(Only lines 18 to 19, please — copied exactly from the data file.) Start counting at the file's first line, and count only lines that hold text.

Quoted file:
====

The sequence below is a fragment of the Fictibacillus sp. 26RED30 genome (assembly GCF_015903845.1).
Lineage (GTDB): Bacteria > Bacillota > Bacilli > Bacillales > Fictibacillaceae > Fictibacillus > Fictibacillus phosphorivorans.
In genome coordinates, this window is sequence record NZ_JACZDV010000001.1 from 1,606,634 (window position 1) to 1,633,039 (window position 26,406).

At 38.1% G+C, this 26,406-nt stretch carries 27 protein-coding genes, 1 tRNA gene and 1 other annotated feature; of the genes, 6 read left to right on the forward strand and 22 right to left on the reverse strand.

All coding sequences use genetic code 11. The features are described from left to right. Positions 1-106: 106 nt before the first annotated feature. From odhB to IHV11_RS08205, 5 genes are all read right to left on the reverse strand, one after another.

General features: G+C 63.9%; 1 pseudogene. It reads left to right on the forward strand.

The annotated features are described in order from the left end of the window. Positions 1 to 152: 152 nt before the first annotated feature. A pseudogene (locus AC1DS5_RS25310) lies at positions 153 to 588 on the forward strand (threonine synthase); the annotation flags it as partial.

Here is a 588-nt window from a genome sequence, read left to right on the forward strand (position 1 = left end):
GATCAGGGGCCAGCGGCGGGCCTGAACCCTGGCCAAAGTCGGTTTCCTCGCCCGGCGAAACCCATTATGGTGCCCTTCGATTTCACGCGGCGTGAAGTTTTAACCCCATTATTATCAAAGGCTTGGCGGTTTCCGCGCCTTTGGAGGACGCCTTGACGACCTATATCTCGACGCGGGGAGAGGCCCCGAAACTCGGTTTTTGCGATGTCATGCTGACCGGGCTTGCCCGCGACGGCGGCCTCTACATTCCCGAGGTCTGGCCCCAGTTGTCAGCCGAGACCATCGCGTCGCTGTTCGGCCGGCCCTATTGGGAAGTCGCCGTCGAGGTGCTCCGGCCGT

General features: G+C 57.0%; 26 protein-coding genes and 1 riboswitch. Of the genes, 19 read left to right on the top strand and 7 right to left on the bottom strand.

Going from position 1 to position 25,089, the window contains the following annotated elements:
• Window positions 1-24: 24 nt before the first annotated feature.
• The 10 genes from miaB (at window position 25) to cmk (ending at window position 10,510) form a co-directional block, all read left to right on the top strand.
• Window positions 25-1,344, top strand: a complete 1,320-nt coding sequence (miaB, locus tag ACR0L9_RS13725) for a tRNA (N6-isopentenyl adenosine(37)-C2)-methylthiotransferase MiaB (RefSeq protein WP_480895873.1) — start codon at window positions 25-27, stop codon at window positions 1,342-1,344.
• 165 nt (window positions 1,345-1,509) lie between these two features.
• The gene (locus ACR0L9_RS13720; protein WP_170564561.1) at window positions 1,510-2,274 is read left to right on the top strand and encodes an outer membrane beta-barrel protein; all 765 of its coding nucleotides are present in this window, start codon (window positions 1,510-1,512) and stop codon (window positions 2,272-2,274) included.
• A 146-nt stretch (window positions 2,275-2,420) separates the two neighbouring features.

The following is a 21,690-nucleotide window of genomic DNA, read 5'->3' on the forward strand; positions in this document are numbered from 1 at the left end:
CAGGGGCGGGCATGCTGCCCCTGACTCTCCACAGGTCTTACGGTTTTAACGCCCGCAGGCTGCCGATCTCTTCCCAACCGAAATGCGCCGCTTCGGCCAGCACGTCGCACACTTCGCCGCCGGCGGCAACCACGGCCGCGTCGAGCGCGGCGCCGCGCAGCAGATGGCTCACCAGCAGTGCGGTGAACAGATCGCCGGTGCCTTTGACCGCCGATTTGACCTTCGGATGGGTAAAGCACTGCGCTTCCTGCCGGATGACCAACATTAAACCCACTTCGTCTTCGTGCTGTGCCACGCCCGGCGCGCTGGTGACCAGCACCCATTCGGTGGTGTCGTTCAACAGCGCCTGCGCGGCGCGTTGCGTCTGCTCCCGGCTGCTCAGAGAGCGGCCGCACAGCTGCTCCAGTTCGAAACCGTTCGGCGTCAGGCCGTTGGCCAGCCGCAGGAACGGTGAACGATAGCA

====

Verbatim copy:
The following is a 21,690-nucleotide window of genomic DNA, read 5'->3' on the forward strand; positions in this document are numbered from 1 at the left end:
CAGGGGCGGGCATGCTGCCCCTGACTCTCCACAGGTCTTACGGTTTTAACGCCCGCAGGCTGCCGATCTCTTCCCAACCGAAATGCGCCGCTTCGGCCAGCACGTCGCACACTTCGCCGCCGGCGGCAACCACGGCCGCGTCGAGCGCGGCGCCGCGCAGCAGATGGCTCACCAGCAGTGCGGTGAACAGATCGCCGGTGCCTTTGACCGCCGATTTGACCTTCGGATGGGTAAAGCACTGCGCTTCCTGCCGGATGACCAACATTAAACCCACTTCGTCTTCGTGCTGTGCCACGCCCGGCGCGCTGGTGACCAGCACCCATTCGGTGGTGTCGTTCAACAGCGCCTGCGCGGCGCGTTGCGTCTGCTCCCGGCTGCTCAGAGAGCGGCCGCACAGCTGCTCCAGTTCGAAACCGTTCGGCGTCAGGCCGTTGGCCAGCCGCAGGAACGGTGAACGATAGCA